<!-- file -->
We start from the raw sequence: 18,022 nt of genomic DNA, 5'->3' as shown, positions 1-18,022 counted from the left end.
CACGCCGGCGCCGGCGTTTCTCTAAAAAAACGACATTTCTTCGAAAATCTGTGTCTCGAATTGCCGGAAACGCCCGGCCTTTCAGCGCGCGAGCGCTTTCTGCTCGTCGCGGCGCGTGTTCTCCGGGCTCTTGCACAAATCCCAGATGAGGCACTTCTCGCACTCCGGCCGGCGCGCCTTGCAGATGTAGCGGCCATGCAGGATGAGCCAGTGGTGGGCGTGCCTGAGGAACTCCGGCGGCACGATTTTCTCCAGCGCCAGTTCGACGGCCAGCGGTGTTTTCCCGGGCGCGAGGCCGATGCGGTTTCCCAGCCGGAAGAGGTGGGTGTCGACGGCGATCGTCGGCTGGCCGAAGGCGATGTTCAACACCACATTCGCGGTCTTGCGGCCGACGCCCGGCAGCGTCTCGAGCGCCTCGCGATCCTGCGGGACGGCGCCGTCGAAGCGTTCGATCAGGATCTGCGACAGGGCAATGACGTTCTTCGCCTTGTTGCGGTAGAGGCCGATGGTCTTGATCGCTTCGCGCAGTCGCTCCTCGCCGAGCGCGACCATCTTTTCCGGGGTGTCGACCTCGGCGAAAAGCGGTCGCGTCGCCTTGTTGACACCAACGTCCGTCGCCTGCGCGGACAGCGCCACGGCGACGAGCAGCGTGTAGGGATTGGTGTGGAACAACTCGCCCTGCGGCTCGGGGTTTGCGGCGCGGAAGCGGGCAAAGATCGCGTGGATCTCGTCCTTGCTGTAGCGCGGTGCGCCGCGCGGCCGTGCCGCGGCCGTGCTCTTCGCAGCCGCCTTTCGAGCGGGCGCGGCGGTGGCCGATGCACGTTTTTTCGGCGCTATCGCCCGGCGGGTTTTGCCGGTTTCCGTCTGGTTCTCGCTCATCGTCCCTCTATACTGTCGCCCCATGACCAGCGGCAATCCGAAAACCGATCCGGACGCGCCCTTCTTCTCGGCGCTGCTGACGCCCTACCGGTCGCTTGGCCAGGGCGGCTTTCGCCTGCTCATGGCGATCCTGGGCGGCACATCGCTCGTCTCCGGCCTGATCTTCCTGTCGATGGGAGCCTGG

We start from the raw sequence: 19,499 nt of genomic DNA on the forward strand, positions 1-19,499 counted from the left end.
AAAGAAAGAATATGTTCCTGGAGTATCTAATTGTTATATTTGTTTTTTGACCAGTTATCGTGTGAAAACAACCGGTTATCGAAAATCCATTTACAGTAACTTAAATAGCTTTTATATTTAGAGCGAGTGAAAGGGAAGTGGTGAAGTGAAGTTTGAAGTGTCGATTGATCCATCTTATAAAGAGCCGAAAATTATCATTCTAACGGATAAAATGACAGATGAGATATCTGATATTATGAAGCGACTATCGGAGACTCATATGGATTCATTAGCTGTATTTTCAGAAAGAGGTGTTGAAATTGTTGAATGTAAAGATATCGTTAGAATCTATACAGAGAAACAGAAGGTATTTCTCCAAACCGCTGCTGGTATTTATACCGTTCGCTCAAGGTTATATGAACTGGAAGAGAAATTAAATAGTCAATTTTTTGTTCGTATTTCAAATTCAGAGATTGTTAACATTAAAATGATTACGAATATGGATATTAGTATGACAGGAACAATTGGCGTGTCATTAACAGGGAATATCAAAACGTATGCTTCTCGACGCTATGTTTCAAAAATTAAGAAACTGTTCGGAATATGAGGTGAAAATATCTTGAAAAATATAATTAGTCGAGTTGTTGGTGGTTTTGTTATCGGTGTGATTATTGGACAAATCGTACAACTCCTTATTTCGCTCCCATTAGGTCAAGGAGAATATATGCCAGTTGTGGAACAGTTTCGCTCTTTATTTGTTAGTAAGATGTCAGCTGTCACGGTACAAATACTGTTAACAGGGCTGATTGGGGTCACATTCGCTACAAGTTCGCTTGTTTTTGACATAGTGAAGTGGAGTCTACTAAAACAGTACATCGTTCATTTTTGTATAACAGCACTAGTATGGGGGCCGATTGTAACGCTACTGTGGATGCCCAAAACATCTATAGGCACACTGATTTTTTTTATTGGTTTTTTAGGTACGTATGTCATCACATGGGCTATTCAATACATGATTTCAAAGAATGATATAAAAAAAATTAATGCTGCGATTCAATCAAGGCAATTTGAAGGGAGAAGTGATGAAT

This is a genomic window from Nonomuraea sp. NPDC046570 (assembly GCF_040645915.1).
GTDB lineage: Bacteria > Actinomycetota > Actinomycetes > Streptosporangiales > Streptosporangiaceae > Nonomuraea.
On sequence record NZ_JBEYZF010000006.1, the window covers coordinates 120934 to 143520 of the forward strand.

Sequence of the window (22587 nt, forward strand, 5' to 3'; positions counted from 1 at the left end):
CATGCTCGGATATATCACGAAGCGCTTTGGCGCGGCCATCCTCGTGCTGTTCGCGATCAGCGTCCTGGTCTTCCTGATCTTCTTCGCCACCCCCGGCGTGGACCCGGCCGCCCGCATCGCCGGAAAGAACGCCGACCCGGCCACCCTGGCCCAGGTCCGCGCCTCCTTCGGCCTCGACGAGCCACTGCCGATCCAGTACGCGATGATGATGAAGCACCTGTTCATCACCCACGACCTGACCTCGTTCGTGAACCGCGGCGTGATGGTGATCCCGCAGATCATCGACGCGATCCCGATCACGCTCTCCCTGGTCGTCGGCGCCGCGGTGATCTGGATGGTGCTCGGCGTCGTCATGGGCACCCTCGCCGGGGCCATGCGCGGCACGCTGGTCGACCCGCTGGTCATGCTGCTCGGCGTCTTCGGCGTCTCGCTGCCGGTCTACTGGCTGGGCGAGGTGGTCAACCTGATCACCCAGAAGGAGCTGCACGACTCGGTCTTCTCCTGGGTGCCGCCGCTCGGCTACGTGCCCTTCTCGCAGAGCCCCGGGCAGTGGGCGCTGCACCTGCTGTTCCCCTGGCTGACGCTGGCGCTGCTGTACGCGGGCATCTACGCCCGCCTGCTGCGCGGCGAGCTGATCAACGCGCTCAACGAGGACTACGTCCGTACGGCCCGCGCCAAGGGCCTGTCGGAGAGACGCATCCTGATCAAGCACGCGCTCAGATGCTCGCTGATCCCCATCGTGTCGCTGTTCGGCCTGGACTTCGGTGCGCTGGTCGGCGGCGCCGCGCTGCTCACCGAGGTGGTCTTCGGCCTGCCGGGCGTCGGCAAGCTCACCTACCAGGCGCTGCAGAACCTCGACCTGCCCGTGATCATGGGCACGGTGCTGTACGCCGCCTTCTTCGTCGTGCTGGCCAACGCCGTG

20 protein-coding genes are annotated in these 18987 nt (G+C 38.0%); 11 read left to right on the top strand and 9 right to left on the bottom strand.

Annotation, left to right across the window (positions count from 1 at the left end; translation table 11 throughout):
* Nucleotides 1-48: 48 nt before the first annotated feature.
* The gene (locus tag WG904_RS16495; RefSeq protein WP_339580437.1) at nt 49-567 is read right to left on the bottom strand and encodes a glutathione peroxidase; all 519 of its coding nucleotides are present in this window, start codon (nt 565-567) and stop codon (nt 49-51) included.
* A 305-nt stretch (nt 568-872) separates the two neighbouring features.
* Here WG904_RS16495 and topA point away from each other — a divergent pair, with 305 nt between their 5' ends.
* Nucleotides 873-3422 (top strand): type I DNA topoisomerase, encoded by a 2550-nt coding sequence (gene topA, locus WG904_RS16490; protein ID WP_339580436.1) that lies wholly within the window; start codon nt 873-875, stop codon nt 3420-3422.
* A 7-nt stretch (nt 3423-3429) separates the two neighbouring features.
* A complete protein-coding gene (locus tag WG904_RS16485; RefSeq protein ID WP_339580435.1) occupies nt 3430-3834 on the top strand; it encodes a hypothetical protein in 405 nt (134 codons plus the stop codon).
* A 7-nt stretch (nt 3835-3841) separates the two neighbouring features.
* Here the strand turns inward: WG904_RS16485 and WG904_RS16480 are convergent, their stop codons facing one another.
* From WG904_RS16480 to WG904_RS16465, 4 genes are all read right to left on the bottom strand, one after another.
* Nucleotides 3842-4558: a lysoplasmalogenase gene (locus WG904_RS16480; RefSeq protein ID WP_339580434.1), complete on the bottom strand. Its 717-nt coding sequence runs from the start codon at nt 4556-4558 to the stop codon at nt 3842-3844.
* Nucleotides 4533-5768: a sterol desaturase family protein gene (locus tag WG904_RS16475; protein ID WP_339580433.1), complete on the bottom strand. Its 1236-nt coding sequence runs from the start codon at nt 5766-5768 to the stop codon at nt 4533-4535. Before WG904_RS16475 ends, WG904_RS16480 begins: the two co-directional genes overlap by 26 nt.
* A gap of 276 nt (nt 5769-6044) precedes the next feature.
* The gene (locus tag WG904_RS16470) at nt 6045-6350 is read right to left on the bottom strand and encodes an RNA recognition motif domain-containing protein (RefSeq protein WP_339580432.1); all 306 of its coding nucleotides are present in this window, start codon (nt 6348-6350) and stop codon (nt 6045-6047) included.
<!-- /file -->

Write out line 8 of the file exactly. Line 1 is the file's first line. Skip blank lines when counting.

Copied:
Sequence of the window (22587 nt, forward strand, 5' to 3'; positions counted from 1 at the left end):